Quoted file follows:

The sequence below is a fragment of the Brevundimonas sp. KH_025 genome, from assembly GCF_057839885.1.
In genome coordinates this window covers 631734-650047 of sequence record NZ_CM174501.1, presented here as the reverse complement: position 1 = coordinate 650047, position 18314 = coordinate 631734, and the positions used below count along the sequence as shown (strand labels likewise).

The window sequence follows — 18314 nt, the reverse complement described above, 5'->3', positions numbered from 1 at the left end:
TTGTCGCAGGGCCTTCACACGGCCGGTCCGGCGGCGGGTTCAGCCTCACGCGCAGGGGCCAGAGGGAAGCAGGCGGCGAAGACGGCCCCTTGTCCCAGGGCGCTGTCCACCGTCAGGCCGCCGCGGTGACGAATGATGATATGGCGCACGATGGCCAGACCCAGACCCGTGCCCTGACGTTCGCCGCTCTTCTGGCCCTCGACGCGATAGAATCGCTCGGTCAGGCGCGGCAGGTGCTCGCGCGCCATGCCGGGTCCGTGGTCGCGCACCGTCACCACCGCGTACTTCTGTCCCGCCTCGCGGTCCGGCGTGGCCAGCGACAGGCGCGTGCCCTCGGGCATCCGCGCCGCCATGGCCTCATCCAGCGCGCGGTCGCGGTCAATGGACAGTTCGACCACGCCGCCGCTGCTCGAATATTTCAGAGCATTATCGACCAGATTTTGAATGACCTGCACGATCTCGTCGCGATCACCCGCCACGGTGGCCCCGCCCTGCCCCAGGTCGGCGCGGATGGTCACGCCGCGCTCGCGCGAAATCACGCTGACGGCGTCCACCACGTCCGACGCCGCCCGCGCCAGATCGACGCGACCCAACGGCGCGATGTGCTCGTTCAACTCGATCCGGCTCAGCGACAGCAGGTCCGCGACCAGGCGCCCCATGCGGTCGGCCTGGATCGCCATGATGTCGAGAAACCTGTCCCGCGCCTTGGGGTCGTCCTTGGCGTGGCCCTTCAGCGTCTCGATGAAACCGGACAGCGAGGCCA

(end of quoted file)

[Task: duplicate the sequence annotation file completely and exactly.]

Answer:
The sequence below is a fragment of the Brevundimonas sp. KH_025 genome, from assembly GCF_057839885.1.
In genome coordinates this window covers 631734-650047 of sequence record NZ_CM174501.1, presented here as the reverse complement: position 1 = coordinate 650047, position 18314 = coordinate 631734, and the positions used below count along the sequence as shown (strand labels likewise).

The window sequence follows — 18314 nt, the reverse complement described above, 5'->3', positions numbered from 1 at the left end:
TTGTCGCAGGGCCTTCACACGGCCGGTCCGGCGGCGGGTTCAGCCTCACGCGCAGGGGCCAGAGGGAAGCAGGCGGCGAAGACGGCCCCTTGTCCCAGGGCGCTGTCCACCGTCAGGCCGCCGCGGTGACGAATGATGATATGGCGCACGATGGCCAGACCCAGACCCGTGCCCTGACGTTCGCCGCTCTTCTGGCCCTCGACGCGATAGAATCGCTCGGTCAGGCGCGGCAGGTGCTCGCGCGCCATGCCGGGTCCGTGGTCGCGCACCGTCACCACCGCGTACTTCTGTCCCGCCTCGCGGTCCGGCGTGGCCAGCGACAGGCGCGTGCCCTCGGGCATCCGCGCCGCCATGGCCTCATCCAGCGCGCGGTCGCGGTCAATGGACAGTTCGACCACGCCGCCGCTGCTCGAATATTTCAGAGCATTATCGACCAGATTTTGAATGACCTGCACGATCTCGTCGCGATCACCCGCCACGGTGGCCCCGCCCTGCCCCAGGTCGGCGCGGATGGTCACGCCGCGCTCGCGCGAAATCACGCTGACGGCGTCCACCACGTCCGACGCCGCCCGCGCCAGATCGACGCGACCCAACGGCGCGATGTGCTCGTTCAACTCGATCCGGCTCAGCGACAGCAGGTCCGCGACCAGGCGCCCCATGCGGTCGGCCTGGATCGCCATGATGTCGAGAAACCTGTCCCGCGCCTTGGGGTCGTCCTTGGCGTGGCCCTTCAGCGTCTCGATGAAACCGGACAGCGAGGCCA